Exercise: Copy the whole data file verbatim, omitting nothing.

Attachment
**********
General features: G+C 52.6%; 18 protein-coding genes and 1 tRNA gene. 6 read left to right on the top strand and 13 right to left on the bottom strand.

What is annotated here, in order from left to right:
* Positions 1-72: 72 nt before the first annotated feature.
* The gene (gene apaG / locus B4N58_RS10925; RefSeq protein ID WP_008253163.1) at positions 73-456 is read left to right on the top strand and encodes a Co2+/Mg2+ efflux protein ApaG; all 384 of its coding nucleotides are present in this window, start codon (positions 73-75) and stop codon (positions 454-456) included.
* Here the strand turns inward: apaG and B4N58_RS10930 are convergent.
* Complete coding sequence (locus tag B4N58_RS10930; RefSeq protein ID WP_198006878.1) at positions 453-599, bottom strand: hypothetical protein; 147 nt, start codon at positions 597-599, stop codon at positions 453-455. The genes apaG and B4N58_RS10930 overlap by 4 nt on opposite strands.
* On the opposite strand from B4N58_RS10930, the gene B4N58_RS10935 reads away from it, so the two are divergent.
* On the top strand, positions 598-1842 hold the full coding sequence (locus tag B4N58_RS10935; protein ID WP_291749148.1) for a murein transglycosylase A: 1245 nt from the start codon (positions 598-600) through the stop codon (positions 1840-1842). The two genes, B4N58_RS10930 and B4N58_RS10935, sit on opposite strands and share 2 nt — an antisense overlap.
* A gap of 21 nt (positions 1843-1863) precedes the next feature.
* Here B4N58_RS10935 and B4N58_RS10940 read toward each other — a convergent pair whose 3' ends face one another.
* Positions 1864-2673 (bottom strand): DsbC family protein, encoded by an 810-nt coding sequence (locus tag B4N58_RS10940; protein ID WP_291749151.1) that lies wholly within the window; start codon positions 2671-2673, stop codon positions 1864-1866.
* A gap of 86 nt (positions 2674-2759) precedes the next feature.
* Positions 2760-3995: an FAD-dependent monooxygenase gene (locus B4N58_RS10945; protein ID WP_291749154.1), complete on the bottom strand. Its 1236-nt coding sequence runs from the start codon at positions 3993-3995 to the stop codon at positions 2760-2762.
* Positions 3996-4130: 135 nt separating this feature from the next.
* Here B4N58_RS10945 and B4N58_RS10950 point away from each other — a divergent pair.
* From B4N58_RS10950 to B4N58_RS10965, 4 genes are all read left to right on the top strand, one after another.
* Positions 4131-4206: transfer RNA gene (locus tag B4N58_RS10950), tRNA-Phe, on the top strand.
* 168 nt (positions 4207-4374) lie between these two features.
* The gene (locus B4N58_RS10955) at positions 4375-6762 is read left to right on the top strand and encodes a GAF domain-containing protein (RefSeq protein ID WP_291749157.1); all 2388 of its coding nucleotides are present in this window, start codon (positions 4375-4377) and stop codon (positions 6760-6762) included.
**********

General features: G+C 52.6%; 18 protein-coding genes and 1 tRNA gene. 6 read left to right on the top strand and 13 right to left on the bottom strand.

What is annotated here, in order from left to right:
* Positions 1-72: 72 nt before the first annotated feature.
* The gene (gene apaG / locus B4N58_RS10925; RefSeq protein ID WP_008253163.1) at positions 73-456 is read left to right on the top strand and encodes a Co2+/Mg2+ efflux protein ApaG; all 384 of its coding nucleotides are present in this window, start codon (positions 73-75) and stop codon (positions 454-456) included.
* Here the strand turns inward: apaG and B4N58_RS10930 are convergent.
* Complete coding sequence (locus tag B4N58_RS10930; RefSeq protein ID WP_198006878.1) at positions 453-599, bottom strand: hypothetical protein; 147 nt, start codon at positions 597-599, stop codon at positions 453-455. The genes apaG and B4N58_RS10930 overlap by 4 nt on opposite strands.
* On the opposite strand from B4N58_RS10930, the gene B4N58_RS10935 reads away from it, so the two are divergent.
* On the top strand, positions 598-1842 hold the full coding sequence (locus tag B4N58_RS10935; protein ID WP_291749148.1) for a murein transglycosylase A: 1245 nt from the start codon (positions 598-600) through the stop codon (positions 1840-1842). The two genes, B4N58_RS10930 and B4N58_RS10935, sit on opposite strands and share 2 nt — an antisense overlap.
* A gap of 21 nt (positions 1843-1863) precedes the next feature.
* Here B4N58_RS10935 and B4N58_RS10940 read toward each other — a convergent pair whose 3' ends face one another.
* Positions 1864-2673 (bottom strand): DsbC family protein, encoded by an 810-nt coding sequence (locus tag B4N58_RS10940; protein ID WP_291749151.1) that lies wholly within the window; start codon positions 2671-2673, stop codon positions 1864-1866.
* A gap of 86 nt (positions 2674-2759) precedes the next feature.
* Positions 2760-3995: an FAD-dependent monooxygenase gene (locus B4N58_RS10945; protein ID WP_291749154.1), complete on the bottom strand. Its 1236-nt coding sequence runs from the start codon at positions 3993-3995 to the stop codon at positions 2760-2762.
* Positions 3996-4130: 135 nt separating this feature from the next.
* Here B4N58_RS10945 and B4N58_RS10950 point away from each other — a divergent pair.
* From B4N58_RS10950 to B4N58_RS10965, 4 genes are all read left to right on the top strand, one after another.
* Positions 4131-4206: transfer RNA gene (locus tag B4N58_RS10950), tRNA-Phe, on the top strand.
* 168 nt (positions 4207-4374) lie between these two features.
* The gene (locus B4N58_RS10955) at positions 4375-6762 is read left to right on the top strand and encodes a GAF domain-containing protein (RefSeq protein ID WP_291749157.1); all 2388 of its coding nucleotides are present in this window, start codon (positions 4375-4377) and stop codon (positions 6760-6762) included.